Thursday, April 30, 2015

Whipping Out the R Word

If you call someone a Racist, you have already lost. It is good that the crazies are allowed to speak. It is perhaps even better if they are represented by, and (perhaps) listen to someone they trust. We moan about politicians being populist. It is very concerning when you can't find a party that doesn't occasionally make you bolt for the toilet bowl with the things they say. But isn't that the nature of systems which call on you to make one all encompassing decision, with one cross, that lasts 5ish years?

I heard a politician asked what he would be speaking to voters about as he canvassed. His response was that what he would hopefully be doing is listening. Xenophobia, tribalism, racism, homophobia, sexism etc. are not issues that have been conquered. They are increasingly less Politically Correct, but they have not been conquered. If there is no one who can express their sentiments then they get hidden, but not cured.

Calling someone racist to their face is highly unlikely to change their mind. I used to think that, given time, anyone with a semblance of intelligence would change their views. But many of these prejudices are not intellectual ones, and their fears are deeply set into their identities of themselves. They often don't see themselves as racist. They often feel a degree of righteousness in the pursuit of a noble cause. It may be that emotional intelligence is a more likely catalyst for the end of prejudice. Even there, we have so many competing emotions that it is no less of a jumble than our 'rational' arguments.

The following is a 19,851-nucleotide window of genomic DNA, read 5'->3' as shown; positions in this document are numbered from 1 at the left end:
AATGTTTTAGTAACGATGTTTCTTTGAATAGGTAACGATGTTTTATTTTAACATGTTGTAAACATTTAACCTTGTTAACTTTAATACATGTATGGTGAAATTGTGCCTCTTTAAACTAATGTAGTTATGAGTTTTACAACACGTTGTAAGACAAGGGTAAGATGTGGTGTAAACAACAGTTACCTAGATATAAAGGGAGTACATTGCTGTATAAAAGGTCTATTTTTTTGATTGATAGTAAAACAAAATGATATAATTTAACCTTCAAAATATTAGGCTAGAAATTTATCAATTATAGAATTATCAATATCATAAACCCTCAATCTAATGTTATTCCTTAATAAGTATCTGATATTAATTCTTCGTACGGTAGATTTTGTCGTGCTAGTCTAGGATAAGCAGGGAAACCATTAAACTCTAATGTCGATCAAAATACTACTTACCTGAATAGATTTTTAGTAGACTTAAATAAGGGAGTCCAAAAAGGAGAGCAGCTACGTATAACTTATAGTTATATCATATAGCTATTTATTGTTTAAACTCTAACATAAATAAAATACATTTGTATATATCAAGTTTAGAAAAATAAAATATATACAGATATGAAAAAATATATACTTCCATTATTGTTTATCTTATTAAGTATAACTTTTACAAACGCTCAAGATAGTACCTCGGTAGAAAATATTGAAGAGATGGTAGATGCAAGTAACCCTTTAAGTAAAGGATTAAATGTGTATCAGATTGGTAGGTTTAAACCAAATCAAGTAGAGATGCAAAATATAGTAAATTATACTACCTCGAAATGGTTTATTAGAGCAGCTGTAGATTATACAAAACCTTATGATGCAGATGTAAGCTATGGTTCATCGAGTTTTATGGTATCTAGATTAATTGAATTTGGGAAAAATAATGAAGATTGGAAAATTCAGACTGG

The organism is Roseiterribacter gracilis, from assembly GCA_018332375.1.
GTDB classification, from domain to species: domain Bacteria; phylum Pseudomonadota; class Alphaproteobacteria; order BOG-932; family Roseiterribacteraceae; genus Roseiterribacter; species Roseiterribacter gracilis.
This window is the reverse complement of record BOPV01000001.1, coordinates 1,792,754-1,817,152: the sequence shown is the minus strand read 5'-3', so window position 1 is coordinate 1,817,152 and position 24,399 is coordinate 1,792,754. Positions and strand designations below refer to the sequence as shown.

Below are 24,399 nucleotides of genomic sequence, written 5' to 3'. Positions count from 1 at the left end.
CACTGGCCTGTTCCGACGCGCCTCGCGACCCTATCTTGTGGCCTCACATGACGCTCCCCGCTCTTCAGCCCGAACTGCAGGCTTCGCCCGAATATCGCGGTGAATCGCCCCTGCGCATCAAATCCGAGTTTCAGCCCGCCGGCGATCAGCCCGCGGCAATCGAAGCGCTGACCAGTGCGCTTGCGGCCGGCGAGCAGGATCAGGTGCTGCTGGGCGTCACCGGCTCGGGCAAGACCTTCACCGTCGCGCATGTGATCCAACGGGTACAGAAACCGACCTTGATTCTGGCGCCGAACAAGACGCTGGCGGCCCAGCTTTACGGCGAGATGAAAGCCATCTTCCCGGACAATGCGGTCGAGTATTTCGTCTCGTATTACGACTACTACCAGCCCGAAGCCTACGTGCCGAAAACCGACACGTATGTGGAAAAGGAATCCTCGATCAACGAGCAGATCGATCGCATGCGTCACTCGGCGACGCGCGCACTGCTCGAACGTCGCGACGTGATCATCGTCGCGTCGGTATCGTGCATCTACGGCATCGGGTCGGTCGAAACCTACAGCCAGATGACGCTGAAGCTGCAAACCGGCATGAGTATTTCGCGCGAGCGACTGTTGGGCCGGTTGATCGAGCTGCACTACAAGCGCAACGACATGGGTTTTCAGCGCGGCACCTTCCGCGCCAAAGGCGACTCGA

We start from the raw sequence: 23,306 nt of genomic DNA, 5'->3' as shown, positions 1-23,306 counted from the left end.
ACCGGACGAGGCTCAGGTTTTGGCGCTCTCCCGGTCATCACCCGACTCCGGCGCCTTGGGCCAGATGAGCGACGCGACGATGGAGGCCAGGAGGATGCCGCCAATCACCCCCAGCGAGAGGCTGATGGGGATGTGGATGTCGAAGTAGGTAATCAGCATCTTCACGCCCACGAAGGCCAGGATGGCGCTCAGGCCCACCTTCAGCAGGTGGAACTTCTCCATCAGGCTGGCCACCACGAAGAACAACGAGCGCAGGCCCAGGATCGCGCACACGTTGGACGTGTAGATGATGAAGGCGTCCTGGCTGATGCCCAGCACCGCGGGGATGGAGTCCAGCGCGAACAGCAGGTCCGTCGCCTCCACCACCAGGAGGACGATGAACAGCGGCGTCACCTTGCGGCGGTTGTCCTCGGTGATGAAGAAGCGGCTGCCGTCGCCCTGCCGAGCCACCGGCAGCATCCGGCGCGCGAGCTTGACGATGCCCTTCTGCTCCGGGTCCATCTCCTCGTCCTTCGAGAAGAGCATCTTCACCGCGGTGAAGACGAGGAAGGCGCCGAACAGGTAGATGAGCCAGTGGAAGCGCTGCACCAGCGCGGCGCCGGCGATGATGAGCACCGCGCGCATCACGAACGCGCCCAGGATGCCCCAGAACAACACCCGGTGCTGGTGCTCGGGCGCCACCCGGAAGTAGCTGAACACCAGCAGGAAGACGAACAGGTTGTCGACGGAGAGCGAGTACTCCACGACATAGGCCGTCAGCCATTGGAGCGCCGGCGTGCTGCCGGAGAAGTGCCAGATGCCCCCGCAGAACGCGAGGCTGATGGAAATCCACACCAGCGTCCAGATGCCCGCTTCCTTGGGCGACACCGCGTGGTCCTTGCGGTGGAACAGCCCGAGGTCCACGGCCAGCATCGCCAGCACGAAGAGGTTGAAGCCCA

Something I have struggled with at times is presumed prejudice. When you are amongst people who assume you agree with them. You are 'like them', so they are in a safe space to speak freely. To release their craziness. And release they do. Then comes the awkward moment of whether to extract yourself from the situation. Presumably switching in to listening mode is a better bet. You don't want them to think you agree. Letting them know you don't, probably won't help. The biggest worry I often have is that other people there that don't agree, will assume my silence means I agree. Perhaps just accepting that you can't control people's assumptions is a better approach.

Racist people are like racist parties. In amongst the repellent stuff, they give voice to genuine concerns. Quite often the concerns are obstacles that can be met. Sometimes the racist stuff is just a fraction of what is going on, and if you give them their Bull Quota, the chance of engaging with them and moving forward is far higher than whipping out the R word and stopping things dead in their tracks.

Better a crazy with a clearly stated point

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